Woolas: “appease the far right!”
A junior minister, David Woolas, has offered his two-pennyworth on the niqab controversy in today’s Sunday Mirror, not online, by suggesting that it could play into the hands of the far right:
“It can be hard to tell whether women wear the veil as an expression of their faith or because they are compelled to do so,” Mr Woolas said.
“Most British-born Muslims who wear it, do so as an assertion of their identity and religion. This can create fear and resentment among non-Muslims and lead to discrimination.
“Muslims then become even more determined to assert their identity, and so it becomes a vicious circle where the only beneficiaries are racists like the BNP,” he said.
(By the way: the Guardian had fairly positive coverage of the issue yesterday, allowing a niqab-wearer named Rahmanara Chowdhury to give her account of “life behind the niqab”; she was also interviewed in the Observer last September. The Independent also had a vox-pop with two niqabi converts allowed to give their point of view; see end of this article which goes PPV after a week.)
So, because some non-Muslims remain ignorant about why many Muslim women in Britain wear the niqab, our women should stop wearing it because of their ignorance despite the fact that women have been dressing this way here for years, decades even? In my observation, there have been numerous incidents where such women have been able to explain this in the media, and if women fear that they are oppressed then they should perhaps ask them, if and when they meet them. I remember there was a student at my sixth-form college who wore it, and it caused no tension whatsoever. When people asked her about it, she answered them. (She eventually took it off, for reasons unconnected with anything happening at college.)
In this country people put up with things far worse than the sight of some women with covered faces. If we’re talking about personal appearance, men going topless in the summer and letting their trousers drop so far as to show their butt crack and women showing most of their legs, their midriffs, their thongs and more than a bit of cleavage are common sources of offence. Nobody is talking about banning such things, not least because such a ban would become unenforceable pretty quickly, leading to such things as roadside inspections with rulers which would become the butt of ridicule and hostility. But the issue of interaction is also relevant here, because they tend to be louder than the ladies in niqab and you often don’t want them interacting with you anyway.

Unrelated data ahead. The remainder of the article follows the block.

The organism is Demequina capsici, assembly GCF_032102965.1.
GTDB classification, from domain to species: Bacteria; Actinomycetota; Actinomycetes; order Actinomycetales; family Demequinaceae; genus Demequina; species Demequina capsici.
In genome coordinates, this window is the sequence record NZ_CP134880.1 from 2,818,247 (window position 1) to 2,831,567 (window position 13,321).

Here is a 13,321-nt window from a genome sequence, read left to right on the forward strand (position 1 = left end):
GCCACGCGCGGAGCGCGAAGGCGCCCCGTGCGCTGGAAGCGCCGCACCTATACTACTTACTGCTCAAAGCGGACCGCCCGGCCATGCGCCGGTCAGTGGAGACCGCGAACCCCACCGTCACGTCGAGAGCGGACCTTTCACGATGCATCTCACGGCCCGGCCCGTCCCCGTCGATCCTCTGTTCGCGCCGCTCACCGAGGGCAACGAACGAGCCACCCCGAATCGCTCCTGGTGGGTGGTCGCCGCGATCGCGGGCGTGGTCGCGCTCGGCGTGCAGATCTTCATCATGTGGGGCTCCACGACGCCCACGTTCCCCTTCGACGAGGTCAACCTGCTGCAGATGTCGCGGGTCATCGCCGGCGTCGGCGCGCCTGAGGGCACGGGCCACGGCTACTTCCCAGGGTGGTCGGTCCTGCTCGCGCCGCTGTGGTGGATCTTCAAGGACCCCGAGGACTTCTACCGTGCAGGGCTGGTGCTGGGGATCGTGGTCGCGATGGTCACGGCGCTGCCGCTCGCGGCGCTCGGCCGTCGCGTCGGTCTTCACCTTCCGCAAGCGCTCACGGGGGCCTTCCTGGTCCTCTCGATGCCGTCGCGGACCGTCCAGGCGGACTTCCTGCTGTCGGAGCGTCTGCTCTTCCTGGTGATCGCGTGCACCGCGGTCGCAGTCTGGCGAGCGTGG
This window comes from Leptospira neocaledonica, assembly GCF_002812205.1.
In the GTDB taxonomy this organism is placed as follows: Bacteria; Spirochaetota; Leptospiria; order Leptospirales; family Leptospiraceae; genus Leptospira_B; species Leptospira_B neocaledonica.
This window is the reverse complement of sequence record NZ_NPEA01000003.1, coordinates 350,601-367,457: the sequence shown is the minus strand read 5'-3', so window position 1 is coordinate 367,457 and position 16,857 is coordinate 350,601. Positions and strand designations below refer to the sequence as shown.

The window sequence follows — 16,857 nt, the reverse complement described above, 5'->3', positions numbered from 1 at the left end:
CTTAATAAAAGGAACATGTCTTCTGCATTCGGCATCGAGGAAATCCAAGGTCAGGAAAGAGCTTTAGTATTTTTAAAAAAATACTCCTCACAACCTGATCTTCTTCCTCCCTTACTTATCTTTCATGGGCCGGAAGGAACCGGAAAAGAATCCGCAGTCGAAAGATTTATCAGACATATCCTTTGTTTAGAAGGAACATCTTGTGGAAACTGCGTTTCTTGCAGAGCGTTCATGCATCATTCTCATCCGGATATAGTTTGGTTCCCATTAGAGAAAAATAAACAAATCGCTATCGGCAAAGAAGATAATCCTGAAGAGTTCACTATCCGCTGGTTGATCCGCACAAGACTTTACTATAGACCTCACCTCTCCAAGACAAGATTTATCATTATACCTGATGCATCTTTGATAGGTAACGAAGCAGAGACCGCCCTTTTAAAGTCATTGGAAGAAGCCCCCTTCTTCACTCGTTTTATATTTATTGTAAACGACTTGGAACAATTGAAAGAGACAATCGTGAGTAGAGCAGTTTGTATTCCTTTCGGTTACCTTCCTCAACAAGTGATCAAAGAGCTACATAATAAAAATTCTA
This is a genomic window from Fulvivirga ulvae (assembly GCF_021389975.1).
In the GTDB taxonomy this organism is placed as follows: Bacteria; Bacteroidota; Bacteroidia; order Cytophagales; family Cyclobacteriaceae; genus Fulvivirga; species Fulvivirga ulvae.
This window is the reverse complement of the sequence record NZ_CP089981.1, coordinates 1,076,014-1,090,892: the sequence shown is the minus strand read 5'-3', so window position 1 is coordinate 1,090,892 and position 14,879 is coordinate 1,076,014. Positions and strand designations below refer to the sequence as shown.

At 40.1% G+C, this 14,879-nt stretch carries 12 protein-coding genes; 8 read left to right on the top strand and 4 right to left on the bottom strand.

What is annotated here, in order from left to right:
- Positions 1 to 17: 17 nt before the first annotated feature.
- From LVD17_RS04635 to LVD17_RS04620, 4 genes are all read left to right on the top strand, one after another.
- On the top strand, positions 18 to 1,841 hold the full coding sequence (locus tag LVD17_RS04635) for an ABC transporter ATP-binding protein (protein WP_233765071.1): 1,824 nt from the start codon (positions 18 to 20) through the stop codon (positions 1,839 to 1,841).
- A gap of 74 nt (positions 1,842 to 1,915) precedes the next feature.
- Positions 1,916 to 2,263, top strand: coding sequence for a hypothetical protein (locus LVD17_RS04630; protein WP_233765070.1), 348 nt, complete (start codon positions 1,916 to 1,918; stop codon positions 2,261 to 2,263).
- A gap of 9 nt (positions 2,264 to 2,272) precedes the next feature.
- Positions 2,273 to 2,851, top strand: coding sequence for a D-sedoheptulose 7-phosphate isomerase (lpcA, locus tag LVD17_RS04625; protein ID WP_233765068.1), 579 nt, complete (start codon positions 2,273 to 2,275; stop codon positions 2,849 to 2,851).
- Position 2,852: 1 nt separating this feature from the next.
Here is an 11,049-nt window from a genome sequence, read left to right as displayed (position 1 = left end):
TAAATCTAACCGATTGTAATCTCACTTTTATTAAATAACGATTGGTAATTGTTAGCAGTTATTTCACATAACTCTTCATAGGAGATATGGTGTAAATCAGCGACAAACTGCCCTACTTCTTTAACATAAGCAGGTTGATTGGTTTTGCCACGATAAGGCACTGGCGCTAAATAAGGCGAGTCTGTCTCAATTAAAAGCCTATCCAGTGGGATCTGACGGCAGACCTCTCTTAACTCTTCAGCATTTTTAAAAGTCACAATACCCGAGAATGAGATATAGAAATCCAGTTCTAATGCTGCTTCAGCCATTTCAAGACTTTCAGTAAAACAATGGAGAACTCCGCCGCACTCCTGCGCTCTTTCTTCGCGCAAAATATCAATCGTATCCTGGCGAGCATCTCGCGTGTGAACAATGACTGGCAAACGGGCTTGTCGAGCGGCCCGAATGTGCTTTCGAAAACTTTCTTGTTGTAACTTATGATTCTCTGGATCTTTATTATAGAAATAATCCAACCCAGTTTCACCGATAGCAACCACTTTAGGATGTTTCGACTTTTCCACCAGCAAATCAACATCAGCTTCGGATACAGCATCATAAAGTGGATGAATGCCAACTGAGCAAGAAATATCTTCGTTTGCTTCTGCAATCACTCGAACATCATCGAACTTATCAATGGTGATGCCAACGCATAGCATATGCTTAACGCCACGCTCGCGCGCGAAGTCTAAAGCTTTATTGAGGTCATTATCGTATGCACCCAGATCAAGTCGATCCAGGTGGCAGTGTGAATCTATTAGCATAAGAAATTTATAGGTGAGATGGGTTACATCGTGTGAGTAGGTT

And we cannot shed liberties to appease the far right or to drain their appeal to ignorant poor whites. By doing this, we simply become just as bad as them. The only way of reducing their appeal is to expose their half-baked cod-socialism, the flat-out lies they tell and their record of incompetence when they do get elected. People like the British National Party are simply incapable of appealing to educated voters because it is simply not a party of decent people, but of liars and criminals.
As might be expected, the Worker-Communists have weighed in on this as well, with Houzan Mahmoud of their front group “Organisations of Women’s Freedom in Iraq”, contributing this article to Comment is Free. She wheels out the standard tropes of the WCPI, alleging that, contrary to what the wearers themselves say, the veil is never just a matter of personal choice but it is a political statement on behalf of “political Islam”. I’d like to know what survey she’s done of what proportion of niqab-wearers in the UK support what has come to be known as political Islam, and how many wear it by personal choice.
The fact that, in some countries, there are particularly vicious armed gangs who demand that women wear the hijab - and usually not the niqab - doesn’t detract from this in the least, and in countries where girls grow up seeing women wearing niqab, they often regard veiling as a sign of grown-upness rather than of oppression. It depends how oppressed their own mothers and the women they know are, of course. Almost nowhere are girls forced to wear the veil - at least not across the face - from as early as four or five, and when given a headcover at that age, what’s the big deal? Perhaps you should ask them whether they find that humiliating or oppressive rather than projecting your own opinions onto other women.
Houzan makes the point about “how women’s oppression and terror against women is top priority for every Islamic regime, whatever its stripe”, but in the Muslim world where secularists hold sway, the rights of religious women are trampled underfoot, as in the case of Turkey, where they were forced to give up their studies after the military-orchestrated removal of the Refah government, and Tunisia where such women report harrassment by the authorities. The latter country in particular is a dictatorship and a police state, one of a number of countries described earlier this year as “enemies of the Internet”. She does not acknowledge this; she only acknowledges where the religious oppress women; clearly, the rights of women who do not share her political views, and the atheism they dictate, mean nothing to her.
The fact that it is always women who bear the brunt of secularist as well as religious oppression, and that the likes of Houzan Mahmoud are content with this, suggests that the secularists actually hate religious women far more than the men; imagine the frustration of offering “liberation” to women of a completely foreign culture and finding that they usually want something else! As with the pseudo-feminists in France, freedom and equality is only for the women who behave as they like, not the women they hate; they are content to see the latter kicked into the gutter.
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